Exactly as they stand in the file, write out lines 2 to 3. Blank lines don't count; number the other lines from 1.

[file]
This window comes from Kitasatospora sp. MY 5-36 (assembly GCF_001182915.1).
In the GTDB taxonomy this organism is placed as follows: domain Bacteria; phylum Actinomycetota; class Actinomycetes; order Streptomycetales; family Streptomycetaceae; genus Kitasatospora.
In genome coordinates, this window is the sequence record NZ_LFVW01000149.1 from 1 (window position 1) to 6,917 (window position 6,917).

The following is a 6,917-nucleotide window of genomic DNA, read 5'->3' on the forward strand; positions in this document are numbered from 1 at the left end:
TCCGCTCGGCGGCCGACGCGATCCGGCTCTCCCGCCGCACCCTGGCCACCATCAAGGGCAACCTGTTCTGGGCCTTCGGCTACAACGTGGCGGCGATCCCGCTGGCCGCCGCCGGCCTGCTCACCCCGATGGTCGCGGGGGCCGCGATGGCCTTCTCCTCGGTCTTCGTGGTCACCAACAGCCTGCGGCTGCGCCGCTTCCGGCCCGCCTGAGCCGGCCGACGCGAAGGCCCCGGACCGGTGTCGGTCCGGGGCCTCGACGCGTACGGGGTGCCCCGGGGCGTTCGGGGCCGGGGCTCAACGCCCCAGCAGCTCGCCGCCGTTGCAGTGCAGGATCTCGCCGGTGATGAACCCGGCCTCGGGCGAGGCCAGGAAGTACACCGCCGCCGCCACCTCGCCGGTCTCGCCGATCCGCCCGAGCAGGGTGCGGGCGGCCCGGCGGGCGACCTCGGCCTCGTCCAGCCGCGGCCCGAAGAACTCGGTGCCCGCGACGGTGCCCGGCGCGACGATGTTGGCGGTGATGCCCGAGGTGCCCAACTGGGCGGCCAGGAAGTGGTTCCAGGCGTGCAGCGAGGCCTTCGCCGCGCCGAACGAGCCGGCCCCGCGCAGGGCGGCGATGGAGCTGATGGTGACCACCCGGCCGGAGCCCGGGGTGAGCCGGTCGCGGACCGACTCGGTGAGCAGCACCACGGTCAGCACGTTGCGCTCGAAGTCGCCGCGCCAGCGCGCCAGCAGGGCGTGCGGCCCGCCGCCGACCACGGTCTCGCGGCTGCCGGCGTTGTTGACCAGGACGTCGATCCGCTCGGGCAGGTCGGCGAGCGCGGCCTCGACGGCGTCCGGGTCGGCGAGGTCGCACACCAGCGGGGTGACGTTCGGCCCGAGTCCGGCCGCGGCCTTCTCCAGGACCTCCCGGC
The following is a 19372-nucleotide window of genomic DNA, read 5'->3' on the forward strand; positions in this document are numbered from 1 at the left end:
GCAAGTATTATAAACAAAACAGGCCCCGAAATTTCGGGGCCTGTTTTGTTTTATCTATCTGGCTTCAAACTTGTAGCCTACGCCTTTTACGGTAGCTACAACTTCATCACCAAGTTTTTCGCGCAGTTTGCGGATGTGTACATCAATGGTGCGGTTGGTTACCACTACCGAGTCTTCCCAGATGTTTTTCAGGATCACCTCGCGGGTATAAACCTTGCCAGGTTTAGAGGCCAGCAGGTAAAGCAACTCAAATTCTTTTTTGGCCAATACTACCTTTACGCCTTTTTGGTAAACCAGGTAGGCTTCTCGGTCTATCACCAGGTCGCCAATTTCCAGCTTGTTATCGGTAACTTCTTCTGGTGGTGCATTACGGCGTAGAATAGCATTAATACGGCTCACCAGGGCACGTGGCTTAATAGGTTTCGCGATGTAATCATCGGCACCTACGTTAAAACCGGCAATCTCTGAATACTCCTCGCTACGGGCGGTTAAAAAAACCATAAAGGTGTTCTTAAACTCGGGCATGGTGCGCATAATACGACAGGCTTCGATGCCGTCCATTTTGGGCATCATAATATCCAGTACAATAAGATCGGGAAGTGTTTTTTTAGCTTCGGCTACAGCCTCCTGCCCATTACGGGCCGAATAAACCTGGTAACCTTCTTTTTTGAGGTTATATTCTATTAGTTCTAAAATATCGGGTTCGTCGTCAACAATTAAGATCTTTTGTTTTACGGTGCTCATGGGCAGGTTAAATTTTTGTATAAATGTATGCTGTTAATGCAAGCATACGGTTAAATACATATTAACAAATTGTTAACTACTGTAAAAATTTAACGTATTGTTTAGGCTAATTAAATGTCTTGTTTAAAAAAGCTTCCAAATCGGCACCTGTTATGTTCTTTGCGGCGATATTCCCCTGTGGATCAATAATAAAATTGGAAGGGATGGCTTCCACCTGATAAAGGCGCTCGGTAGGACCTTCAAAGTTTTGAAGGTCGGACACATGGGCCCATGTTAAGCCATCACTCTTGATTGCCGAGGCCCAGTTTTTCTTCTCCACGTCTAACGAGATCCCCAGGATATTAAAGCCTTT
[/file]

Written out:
In the GTDB taxonomy this organism is placed as follows: domain Bacteria; phylum Actinomycetota; class Actinomycetes; order Streptomycetales; family Streptomycetaceae; genus Kitasatospora.
In genome coordinates, this window is the sequence record NZ_LFVW01000149.1 from 1 (window position 1) to 6,917 (window position 6,917).